Having served as a member of several committees for masters programmes, how do such committees approach the design of a study programme? How can you develop an idea of what the academics of tomorrow will need to address the upcoming research challenges?
Nowadays, the volume of information that water graduates are expected to know is increasing far more rapidly than the ability of water-related curricula to “cover it.” Water graduates are increasingly finding employment in non-traditional water fields, such as computer engineering, health and safety engineering, and even business and finance. Therefore, the demands for masters’ programmes today are different than they were 10 or 15 years ago. To be effective across the broad spectrum of employment possibilities, the graduates should understand concepts in physics, mathematics, ecology, geography, computer and software engineering that are well beyond the range of the traditional water-related curriculum. At the same time, the work done by any one water professional tends to occupy a relatively narrow band. Structuring the curriculum that meets the needs of most students appears to be an increasingly elusive goal. The solution is to institute multiple tracks for different areas of specialization – as we have done at IHE Delft Institute for Water Education with our new MSc in Water and Sustainable Development, which offers students flexibility in designing their course of study.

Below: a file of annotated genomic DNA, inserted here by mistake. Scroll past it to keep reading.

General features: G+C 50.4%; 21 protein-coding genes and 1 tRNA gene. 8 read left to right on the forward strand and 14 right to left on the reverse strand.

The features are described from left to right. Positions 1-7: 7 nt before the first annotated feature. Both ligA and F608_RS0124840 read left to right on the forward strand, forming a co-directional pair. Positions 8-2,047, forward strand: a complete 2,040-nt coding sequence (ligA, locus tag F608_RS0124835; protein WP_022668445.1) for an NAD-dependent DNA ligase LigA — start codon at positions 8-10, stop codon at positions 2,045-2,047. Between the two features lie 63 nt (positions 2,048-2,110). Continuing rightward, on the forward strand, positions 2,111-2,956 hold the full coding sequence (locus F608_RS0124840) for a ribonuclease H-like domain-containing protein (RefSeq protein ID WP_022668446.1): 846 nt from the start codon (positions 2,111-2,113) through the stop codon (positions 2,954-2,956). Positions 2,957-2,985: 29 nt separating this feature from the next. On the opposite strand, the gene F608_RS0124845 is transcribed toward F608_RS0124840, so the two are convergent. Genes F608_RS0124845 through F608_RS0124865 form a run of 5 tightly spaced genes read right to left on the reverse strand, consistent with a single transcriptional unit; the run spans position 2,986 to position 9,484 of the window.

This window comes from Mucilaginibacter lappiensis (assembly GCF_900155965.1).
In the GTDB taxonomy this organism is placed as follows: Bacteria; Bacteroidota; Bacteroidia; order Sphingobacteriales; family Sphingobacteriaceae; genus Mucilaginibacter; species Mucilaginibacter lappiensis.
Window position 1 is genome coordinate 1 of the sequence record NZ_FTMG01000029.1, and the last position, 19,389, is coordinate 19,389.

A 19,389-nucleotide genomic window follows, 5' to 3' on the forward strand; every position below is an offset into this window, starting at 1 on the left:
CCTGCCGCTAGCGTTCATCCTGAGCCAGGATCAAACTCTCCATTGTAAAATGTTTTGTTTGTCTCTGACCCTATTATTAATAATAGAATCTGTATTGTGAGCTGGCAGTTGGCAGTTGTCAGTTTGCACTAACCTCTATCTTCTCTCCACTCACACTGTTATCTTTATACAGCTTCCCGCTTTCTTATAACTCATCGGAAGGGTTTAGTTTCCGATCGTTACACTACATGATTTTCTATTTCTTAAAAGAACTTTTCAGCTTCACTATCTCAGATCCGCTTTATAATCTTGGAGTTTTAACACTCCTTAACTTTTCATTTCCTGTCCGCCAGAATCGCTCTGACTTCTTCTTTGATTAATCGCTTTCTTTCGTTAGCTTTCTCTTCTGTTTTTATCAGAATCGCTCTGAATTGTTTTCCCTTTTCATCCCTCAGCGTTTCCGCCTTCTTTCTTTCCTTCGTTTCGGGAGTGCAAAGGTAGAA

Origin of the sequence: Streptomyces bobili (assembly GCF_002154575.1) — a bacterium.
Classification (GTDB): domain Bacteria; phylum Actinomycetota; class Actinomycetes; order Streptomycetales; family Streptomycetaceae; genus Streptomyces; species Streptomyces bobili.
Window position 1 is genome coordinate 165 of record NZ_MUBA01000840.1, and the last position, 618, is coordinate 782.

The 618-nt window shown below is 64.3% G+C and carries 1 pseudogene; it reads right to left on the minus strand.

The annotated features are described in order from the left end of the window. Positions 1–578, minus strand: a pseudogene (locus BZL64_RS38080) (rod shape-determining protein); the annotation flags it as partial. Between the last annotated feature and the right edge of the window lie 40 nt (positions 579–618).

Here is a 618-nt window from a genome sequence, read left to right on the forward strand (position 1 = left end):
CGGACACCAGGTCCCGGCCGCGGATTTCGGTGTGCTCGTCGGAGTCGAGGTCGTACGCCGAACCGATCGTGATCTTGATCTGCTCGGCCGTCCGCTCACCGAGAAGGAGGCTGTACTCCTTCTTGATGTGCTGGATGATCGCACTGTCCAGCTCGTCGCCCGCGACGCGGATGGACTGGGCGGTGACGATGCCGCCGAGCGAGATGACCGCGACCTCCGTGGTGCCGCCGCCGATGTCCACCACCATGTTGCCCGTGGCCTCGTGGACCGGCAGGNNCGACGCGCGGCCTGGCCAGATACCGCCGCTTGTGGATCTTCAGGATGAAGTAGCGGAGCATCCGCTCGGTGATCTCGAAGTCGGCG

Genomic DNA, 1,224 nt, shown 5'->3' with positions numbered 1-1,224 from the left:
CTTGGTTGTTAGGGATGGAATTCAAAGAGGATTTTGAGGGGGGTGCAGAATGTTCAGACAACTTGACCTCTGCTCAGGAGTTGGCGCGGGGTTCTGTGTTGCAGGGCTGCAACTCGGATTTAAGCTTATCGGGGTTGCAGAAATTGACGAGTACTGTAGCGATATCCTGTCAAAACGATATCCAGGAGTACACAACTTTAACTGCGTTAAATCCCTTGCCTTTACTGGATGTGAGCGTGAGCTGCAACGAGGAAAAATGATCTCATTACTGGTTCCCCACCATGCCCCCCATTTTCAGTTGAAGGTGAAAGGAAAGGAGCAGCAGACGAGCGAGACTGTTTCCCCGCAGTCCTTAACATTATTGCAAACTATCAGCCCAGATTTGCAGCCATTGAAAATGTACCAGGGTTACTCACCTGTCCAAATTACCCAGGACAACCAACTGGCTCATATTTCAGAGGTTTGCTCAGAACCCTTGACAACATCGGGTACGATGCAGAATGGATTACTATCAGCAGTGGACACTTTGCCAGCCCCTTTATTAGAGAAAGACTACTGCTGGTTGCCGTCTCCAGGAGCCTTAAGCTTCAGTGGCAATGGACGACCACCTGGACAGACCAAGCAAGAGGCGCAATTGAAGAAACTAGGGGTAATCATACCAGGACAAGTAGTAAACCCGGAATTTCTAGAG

In order to answer your second question, I would say that water problems usually cut across boundaries, and alliances that link professionals in many locations are becoming more common. The growing complexity and increased interdisciplinarity of water-related projects require a wide academic education and practical training. Apart from topics that are addressed, the design committees consider new methods of transferring knowledge, like group learning via collaborative engineering as well as online courses. These were not included in curricula in the past. The new approach will prepare graduates to adapt and discuss with everyone when searching for solutions.
What do you need to innovate?
It is very difficult to say what I need to innovate, as there is no methodology for it. I think, however, that one needs to have the chance to work with specific problems and try to solve them with the data available – while also considering relevant stakeholders. This will eventually lead not only to innovative solutions but also to practical ones.
Early in your career you had the chance to study and work in several universities. Is there any professor or researcher who especially influenced your career path, and if so, what inspired you particularly?